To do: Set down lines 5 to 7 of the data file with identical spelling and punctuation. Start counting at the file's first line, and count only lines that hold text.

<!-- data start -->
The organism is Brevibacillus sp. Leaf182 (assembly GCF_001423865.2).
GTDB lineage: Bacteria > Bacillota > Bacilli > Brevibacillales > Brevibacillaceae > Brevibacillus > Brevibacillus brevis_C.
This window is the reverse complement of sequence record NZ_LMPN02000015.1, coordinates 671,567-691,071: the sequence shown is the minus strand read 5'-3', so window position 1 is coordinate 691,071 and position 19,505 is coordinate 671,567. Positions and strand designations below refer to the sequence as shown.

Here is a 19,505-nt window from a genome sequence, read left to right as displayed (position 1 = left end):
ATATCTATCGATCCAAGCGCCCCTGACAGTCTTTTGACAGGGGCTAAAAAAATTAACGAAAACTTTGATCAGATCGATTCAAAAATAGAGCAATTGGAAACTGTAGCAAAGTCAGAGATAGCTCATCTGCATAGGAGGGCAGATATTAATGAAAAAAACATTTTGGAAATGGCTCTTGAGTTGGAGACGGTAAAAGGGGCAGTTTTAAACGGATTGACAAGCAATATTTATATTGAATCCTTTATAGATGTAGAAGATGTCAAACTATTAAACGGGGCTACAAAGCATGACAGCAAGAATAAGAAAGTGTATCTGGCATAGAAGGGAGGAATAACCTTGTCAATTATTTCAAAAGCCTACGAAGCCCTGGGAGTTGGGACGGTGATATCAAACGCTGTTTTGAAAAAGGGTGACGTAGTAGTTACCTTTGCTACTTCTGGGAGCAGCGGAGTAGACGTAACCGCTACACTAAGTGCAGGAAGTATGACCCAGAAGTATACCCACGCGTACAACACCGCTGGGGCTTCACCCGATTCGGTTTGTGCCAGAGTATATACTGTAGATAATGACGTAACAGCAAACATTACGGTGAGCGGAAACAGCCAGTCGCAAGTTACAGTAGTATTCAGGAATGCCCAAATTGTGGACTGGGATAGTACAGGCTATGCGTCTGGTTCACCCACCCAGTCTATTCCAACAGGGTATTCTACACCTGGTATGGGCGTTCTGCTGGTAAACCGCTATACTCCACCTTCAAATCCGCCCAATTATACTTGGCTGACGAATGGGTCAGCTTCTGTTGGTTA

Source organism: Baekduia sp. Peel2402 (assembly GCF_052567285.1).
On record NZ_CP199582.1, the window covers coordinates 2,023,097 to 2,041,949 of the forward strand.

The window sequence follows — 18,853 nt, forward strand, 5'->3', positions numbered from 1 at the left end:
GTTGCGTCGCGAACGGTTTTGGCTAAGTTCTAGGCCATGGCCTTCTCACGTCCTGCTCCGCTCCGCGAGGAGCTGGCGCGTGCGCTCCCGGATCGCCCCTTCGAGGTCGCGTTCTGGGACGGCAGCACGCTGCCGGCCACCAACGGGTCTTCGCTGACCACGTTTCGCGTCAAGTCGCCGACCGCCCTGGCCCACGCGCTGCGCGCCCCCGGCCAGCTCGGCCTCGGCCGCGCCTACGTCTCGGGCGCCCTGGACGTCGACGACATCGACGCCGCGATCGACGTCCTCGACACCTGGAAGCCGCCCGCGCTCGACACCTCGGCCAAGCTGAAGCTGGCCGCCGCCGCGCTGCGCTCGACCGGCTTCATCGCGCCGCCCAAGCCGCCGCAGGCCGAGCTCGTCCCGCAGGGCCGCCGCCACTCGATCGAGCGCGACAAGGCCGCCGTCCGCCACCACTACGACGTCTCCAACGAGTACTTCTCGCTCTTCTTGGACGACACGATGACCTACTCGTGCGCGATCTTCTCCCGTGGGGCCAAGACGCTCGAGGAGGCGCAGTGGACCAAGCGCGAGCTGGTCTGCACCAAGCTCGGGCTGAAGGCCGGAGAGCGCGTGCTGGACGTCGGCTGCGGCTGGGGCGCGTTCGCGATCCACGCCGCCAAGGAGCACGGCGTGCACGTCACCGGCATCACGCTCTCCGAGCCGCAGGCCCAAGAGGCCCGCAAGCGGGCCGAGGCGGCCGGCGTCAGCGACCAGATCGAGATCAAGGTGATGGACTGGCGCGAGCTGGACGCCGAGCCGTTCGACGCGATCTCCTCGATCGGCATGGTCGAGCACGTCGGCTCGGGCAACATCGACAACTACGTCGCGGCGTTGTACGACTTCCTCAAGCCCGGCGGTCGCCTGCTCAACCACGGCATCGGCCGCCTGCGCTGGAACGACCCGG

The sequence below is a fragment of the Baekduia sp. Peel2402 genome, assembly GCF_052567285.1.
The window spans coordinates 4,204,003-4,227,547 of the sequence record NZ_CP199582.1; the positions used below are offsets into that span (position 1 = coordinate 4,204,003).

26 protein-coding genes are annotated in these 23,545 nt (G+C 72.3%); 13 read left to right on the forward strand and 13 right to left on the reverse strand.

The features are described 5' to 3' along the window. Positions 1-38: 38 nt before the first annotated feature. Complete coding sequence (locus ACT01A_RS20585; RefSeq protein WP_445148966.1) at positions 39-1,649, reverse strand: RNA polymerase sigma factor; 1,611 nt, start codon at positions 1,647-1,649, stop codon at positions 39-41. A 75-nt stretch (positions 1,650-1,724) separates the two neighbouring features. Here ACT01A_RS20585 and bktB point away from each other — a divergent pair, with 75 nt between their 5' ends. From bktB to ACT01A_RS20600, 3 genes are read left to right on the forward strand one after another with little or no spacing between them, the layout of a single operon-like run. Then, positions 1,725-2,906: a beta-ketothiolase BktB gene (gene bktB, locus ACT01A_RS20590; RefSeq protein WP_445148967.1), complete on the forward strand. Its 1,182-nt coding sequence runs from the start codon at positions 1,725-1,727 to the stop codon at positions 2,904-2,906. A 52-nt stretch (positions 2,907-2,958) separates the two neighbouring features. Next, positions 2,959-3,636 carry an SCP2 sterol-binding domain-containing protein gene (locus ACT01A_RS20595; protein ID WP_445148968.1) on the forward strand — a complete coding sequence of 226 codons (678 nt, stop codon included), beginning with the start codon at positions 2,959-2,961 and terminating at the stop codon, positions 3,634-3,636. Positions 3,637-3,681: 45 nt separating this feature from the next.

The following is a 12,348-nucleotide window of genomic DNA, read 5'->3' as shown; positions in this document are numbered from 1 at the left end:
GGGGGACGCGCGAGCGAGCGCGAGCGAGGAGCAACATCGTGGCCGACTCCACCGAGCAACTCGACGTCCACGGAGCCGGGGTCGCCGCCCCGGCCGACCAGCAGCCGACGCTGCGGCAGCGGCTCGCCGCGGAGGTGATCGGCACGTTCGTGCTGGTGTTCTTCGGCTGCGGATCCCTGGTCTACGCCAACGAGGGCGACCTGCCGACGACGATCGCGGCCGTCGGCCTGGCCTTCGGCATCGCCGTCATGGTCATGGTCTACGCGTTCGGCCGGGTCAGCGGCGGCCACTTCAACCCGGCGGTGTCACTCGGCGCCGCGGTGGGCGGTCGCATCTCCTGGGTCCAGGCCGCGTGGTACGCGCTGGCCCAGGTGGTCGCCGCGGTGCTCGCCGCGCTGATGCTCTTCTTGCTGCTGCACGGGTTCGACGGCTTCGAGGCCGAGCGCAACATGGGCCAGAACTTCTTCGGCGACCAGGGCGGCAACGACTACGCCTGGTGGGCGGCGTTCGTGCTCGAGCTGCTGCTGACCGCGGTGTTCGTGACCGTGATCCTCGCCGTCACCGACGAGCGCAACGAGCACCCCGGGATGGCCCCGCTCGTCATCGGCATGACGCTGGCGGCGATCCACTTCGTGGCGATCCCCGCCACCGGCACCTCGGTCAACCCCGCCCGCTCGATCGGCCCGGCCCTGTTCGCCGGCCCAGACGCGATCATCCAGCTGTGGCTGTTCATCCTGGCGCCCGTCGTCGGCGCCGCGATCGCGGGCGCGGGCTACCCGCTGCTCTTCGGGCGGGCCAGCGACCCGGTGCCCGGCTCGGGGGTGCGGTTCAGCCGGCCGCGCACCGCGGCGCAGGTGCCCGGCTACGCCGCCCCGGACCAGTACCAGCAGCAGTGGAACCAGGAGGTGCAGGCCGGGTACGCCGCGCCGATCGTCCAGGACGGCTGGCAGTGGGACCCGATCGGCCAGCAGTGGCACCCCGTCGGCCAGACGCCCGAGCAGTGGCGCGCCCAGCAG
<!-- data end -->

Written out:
ATATCTATCGATCCAAGCGCCCCTGACAGTCTTTTGACAGGGGCTAAAAAAATTAACGAAAACTTTGATCAGATCGATTCAAAAATAGAGCAATTGGAAACTGTAGCAAAGTCAGAGATAGCTCATCTGCATAGGAGGGCAGATATTAATGAAAAAAACATTTTGGAAATGGCTCTTGAGTTGGAGACGGTAAAAGGGGCAGTTTTAAACGGATTGACAAGCAATATTTATATTGAATCCTTTATAGATGTAGAAGATGTCAAACTATTAAACGGGGCTACAAAGCATGACAGCAAGAATAAGAAAGTGTATCTGGCATAGAAGGGAGGAATAACCTTGTCAATTATTTCAAAAGCCTACGAAGCCCTGGGAGTTGGGACGGTGATATCAAACGCTGTTTTGAAAAAGGGTGACGTAGTAGTTACCTTTGCTACTTCTGGGAGCAGCGGAGTAGACGTAACCGCTACACTAAGTGCAGGAAGTATGACCCAGAAGTATACCCACGCGTACAACACCGCTGGGGCTTCACCCGATTCGGTTTGTGCCAGAGTATATACTGTAGATAATGACGTAACAGCAAACATTACGGTGAGCGGAAACAGCCAGTCGCAAGTTACAGTAGTATTCAGGAATGCCCAAATTGTGGACTGGGATAGTACAGGCTATGCGTCTGGTTCACCCACCCAGTCTATTCCAACAGGGTATTCTACACCTGGTATGGGCGTTCTGCTGGTAAACCGCTATACTCCACCTTCAAATCCGCCCAATTATACTTGGCTGACGAATGGGTCAGCTTCTGTTGGTTA

Source organism: Baekduia sp. Peel2402 (assembly GCF_052567285.1).
On record NZ_CP199582.1, the window covers coordinates 2,023,097 to 2,041,949 of the forward strand.